Delta College logo

Theatre History

Course NumberCOM 216W
Credits3
Lab Hours0
Lecture Hours45
Course DescriptionPrerequisites: READING LEVEL 2 and WRITING LEVEL 2. Introduces the student to the various historical areas of the theatre, from the ancient Greeks to the present. Emphasizes the development of the physical theatre, representative playwrights, and the development of actor and the director. (45-0)


Outcomes and Objectives

Discover the various periods of theatrical history from the early Greeks through the modern playwrights.
Objectives:
  1. Identify the characteristics of the following historical periods of theatre history: Greek and Roman, Medieval, Renaissance, 1660-1875, Modern, Contemporary, Ethnic.
  2. Read and analyze representative plays from each historical period studied.

Discover the differences and growth of the physical structures used for presenting plays from the early Greeks through the present time.
Objectives:
  1. Identify the physical characteristics of the Greek and Roman theatre.
  2. Describe the Medieval theatre staging areas.
  3. Describe the Renaissance theatre.
  4. Relate the history of the Globe theatre.
  5. Describe the growth of the stage from 18th-19th-20th centuries.
  6. Describe the different types of staging areas in use in modern day theatre.

Discover playwrights that are representative of the historical periods represented.
Objectives:
  1. Describe Sophocle's use of tragedy in the play Oedipus the King.
  2. Describe Plautus' use of comedy in The Braggart Warrior.
  3. Compare the different functions of comedy in democratic Greece and autocratic Rome.
  4. Discover the importance of early English Drama by studying The Second Shepherd's Play.
  5. Analyze Shakespeare's Hamlet.
  6. Discover the Comedy of Manners by studing Moliere's The Misanthrope.
  7. Analyze the importance of realism by studying Checkhov's Uncle Vanya.
  8. Look critically at the theatre of social Problems by studying Isben's Hedda Gabler.
  9. Discover the Theatre of the Absurd by studying Priandello's Six Characters in Search of an Author.
  10. Analyze Modern American Drama using Eugene O'Neill's Long Day's Journey into Night.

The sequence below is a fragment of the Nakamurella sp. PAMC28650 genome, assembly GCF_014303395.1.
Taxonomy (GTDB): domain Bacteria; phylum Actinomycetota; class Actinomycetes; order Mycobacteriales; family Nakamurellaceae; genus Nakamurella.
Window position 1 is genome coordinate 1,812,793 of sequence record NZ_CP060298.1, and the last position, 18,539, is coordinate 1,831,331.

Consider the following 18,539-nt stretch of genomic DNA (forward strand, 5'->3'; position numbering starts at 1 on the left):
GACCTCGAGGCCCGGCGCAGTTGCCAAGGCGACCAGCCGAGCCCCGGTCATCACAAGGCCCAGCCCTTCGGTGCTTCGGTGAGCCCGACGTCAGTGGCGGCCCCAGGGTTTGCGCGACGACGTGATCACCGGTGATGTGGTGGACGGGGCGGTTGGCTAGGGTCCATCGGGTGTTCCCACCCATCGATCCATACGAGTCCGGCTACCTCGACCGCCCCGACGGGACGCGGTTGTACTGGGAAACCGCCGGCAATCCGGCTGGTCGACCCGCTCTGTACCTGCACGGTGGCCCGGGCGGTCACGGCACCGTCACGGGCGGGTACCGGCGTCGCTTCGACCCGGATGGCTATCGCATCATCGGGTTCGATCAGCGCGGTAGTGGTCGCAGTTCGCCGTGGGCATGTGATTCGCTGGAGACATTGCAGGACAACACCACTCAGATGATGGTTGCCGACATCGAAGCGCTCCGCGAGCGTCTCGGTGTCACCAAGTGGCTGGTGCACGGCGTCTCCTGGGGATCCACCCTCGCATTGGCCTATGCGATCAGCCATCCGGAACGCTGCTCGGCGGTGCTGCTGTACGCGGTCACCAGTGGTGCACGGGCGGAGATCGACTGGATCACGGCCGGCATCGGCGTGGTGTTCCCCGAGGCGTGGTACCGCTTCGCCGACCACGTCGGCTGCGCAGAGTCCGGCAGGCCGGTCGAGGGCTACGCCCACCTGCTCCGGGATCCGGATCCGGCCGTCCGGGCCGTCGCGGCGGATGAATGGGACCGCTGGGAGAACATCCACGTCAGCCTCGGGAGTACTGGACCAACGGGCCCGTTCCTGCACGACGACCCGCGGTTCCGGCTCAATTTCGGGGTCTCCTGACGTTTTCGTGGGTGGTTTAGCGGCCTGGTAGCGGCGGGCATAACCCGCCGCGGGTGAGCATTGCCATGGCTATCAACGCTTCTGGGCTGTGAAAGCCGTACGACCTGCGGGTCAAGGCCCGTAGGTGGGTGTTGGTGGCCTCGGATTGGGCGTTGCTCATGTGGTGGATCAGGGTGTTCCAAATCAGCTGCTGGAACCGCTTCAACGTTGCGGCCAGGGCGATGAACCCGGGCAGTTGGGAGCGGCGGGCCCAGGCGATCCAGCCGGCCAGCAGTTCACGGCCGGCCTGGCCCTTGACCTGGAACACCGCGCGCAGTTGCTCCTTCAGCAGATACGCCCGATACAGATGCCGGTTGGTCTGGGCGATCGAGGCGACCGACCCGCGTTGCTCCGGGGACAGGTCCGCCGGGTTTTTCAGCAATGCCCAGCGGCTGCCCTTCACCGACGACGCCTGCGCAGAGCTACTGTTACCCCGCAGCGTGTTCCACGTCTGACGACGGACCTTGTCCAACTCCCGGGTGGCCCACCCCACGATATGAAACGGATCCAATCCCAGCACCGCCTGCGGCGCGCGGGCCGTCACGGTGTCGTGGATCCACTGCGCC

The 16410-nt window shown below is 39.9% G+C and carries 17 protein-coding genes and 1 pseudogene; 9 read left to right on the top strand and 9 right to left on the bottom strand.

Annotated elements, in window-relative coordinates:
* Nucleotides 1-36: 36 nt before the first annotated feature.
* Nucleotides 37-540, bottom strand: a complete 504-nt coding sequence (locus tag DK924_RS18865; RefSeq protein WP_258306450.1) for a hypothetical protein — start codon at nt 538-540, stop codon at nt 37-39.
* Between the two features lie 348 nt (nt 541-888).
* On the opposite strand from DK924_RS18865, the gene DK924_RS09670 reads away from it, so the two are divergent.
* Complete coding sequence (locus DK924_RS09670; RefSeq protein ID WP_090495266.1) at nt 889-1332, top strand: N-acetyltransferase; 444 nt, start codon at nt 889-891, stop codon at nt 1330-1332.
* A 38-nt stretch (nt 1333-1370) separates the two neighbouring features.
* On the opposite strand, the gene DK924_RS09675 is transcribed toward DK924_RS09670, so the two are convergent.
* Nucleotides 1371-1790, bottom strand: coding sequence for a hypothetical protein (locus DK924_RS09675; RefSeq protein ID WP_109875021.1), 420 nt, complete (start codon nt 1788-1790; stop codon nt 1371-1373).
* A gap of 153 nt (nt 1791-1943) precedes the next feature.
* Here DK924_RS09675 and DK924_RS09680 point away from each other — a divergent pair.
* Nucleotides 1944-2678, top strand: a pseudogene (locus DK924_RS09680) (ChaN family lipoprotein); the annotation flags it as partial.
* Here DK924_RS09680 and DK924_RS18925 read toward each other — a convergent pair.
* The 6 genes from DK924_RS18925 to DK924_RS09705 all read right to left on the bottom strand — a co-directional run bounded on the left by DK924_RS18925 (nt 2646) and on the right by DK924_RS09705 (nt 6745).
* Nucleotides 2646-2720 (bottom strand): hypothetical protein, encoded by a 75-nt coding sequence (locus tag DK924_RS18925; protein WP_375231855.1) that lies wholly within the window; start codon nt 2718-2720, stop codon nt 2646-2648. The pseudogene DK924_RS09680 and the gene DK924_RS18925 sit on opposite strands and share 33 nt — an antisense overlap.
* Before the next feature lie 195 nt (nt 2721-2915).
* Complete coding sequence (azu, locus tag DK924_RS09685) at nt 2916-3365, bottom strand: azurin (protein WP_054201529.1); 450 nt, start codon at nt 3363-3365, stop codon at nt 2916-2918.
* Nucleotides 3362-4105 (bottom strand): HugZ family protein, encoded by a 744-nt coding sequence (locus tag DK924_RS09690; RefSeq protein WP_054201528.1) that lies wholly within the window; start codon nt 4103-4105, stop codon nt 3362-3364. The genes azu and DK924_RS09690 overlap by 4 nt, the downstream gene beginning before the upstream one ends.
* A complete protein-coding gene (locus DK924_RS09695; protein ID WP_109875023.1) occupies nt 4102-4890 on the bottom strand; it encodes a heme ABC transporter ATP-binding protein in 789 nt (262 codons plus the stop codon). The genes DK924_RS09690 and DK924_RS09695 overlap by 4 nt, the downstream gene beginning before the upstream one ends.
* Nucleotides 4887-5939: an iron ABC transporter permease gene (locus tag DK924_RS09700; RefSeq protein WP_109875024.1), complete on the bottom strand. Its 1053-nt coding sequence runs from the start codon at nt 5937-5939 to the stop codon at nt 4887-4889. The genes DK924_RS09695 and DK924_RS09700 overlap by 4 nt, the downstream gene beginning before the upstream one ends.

11. Discover contemporary theatre using Beckett's Waiting for Godot.

Discover the importance of the emergence of the director and how this relates to and has changed modern theatre.
Objectives:
  1. Describe who functioned as director for the following plays: Oedipus the King, The graggart Warrior, The Second Sheperd's Play, The Misanthrope, Uncle Vanya, Hedda Gabler, Six Characters in Search of an Author, Long Day's Journey into Night, and Waiting for Godot.
  2. Discover the historical period that an actual director emerged with that title.

Discover the similarities and differences of the roles of actors during the various periods of history from the Greeks through modern theatre.
Objectives:
  1. Describe the use of actors and actresses in the following plays: Oedipus the King, The Braggart Warrior, The Second Sheperd's Play, The Misanthrope, Uncle Vanya, Hedda Gabler, Six Characters in Search of an Author, Long Day's Journey into Night, and Waiting for Godot.
  2. Describe the differences and similarities in the evolution of acting styles throughout the historical period studied using the above plays.

Utilize writing to promote learning of all of the above Outcomes and Objectives.
Objectives:




    1961 Delta Road, University Center MI 48710 | 989-686-9000 | info@delta.edu
    Delta College is an Equal Opportunity Organization, committed to excellence through inclusiveness and diversity.
    Copyright ©